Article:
Use modern java.time classes, never terrible legacy date-time classes.
.ofEpochMilli( 1_532_654_534_390L )
.replace( " " , "T" )
Doc says: Don’t use
Timestamp object as
Date date2 = new Timestamp… // Violates class documentation.
…violates the contract established in the class documentation.
Due to the differences between the Timestamp class and the java.util.Date class mentioned above, it is recommended that code not view Timestamp values generically as an instance of java.util.Date. The inheritance relationship between Timestamp and java.util.Date really denotes implementation inheritance, and not type inheritance.
The doc notes that while
java.sql.Timestamp technically inherits from
java.util.Date, you are instructed to ignore that fact of inheritance. You are not to use
Timestamp object as a
Date. Your code is doing exactly what the doc told you not to do.
Of course this pretend-it-is-not-a-subclass policy is a ridiculously bad class design. This hack is one of many reasons to never use these classes.
The behavior you saw, regarding mismatch of milliseconds fractional-second and nanoseconds, is documented:
Note: This type is a composite of a java.util.Date and a separate nanoseconds value. Only integral seconds are stored in the java.util.Date component. The fractional seconds - the nanos - are separate. The Timestamp.equals(Object) method never returns true when passed an object that isn't an instance of java.sql.Timestamp, because the nanos component of a date is unknown. As a result, the Timestamp.equals(Object) method is not symmetric with respect to the java.util.Date.equals(Object) method. Also, the hashCode method uses the underlying java.util.Date implementation and therefore does not include nanos in its computation.
You are using notoriously terrible classes. The problem you found is due to their awful design that used bad hacks. Do not bother trying to understand these classes; just avoid them entirely.
These legacy classes were supplanted years ago by the java.time classes.
Parse your input string.
LocalDateTime ldt = LocalDateTime.parse( "2018-07-27 01:22:14.077".replace( " " , "T" ) ; // Without a time zone or offset, this value has no specific meaning, is *not* a point on the timeline.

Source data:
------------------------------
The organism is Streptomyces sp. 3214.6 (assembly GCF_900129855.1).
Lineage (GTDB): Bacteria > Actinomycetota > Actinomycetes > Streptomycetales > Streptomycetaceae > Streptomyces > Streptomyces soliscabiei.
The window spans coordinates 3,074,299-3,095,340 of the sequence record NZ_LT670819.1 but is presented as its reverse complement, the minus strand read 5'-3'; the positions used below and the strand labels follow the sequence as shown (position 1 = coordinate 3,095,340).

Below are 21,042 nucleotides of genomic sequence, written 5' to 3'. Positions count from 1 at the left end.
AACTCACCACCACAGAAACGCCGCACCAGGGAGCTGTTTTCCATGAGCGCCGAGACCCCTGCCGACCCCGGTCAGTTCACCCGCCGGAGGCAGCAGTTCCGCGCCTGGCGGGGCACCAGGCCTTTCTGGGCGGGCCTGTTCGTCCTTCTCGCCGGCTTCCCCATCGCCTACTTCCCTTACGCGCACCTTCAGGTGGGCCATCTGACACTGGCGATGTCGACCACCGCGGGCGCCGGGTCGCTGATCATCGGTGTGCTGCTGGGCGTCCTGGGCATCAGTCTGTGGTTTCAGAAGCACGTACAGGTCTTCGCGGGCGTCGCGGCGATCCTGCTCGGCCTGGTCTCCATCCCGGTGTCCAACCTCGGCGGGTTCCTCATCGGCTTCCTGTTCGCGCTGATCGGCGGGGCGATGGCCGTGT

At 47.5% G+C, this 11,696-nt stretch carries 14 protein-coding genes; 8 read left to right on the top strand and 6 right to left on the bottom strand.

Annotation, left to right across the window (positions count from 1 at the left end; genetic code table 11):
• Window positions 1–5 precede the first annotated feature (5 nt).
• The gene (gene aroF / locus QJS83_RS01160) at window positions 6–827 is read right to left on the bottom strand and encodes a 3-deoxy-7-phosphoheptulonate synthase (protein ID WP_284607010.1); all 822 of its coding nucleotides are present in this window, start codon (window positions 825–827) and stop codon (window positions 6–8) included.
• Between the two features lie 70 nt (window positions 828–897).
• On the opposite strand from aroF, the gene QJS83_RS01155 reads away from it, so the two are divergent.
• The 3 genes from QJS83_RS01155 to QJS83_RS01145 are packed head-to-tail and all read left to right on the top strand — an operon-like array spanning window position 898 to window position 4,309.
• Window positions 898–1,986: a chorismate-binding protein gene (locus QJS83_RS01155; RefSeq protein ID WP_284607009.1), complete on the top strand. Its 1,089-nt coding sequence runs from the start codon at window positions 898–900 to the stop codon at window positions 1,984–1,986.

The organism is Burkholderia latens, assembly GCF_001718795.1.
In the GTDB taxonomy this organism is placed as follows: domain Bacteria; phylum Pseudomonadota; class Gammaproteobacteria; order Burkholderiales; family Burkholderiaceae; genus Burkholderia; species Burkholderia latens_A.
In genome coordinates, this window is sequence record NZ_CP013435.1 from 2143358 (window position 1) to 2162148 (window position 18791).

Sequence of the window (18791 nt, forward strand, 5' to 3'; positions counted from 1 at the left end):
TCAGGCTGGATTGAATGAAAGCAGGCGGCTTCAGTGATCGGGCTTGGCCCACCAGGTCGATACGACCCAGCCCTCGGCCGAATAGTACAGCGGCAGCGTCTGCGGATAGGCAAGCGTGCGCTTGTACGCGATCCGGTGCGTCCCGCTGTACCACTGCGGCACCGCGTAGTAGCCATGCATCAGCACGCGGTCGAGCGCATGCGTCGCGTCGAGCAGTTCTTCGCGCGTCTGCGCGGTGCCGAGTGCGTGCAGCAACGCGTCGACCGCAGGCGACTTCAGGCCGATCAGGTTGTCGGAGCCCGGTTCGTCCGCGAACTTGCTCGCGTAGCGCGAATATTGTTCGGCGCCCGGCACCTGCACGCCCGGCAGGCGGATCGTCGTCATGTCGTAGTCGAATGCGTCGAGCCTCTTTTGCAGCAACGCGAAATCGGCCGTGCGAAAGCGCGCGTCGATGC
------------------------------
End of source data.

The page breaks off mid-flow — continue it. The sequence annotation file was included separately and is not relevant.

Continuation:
Apparently you know for a fact that input string was implicitly representing a moment in UTC.
OffsetDateTime odt = ldt.atOffset( ZoneOffset.UTC ) ; // Assign an offset-from-UTC to give the date and time a meaning as an actual point on the timeline.
Parse the other input, apparently a count of milliseconds since the first moment of 1970 in UTC. The
Instant class is more basic than
OffsetDateTime, a moment in UTC, always UTC by definition.
Instant instant = Instant.ofEpochMilli( 1_532_654_534_390L ) ; // Translate a count of milliseconds from 1970-01-01T00:00:00Z into a moment on the timeline in UTC.
Boolean stringIsAfterLong = odt.toInstant().isAfter( instant ) ;
The java.time framework is built into Java 8 and later. These classes supplant the troublesome old legacy date-time classes such as
The Joda-Time project, now in maintenance mode, advises migration to the java.time classes.
To learn more, see the Oracle Tutorial. And search Stack Overflow for many examples and explanations. Specification is JSR 310.
You may exchange java.time objects directly with your database. Use a JDBC driver compliant with JDBC 4.2 or later. No need for strings, no need for
Where to obtain the java.time classes?
The ThreeTen-Extra project extends java.time with additional classes. This project is a proving ground for possible future additions to java.time. You may find some useful classes here such as
YearQuarter, and more.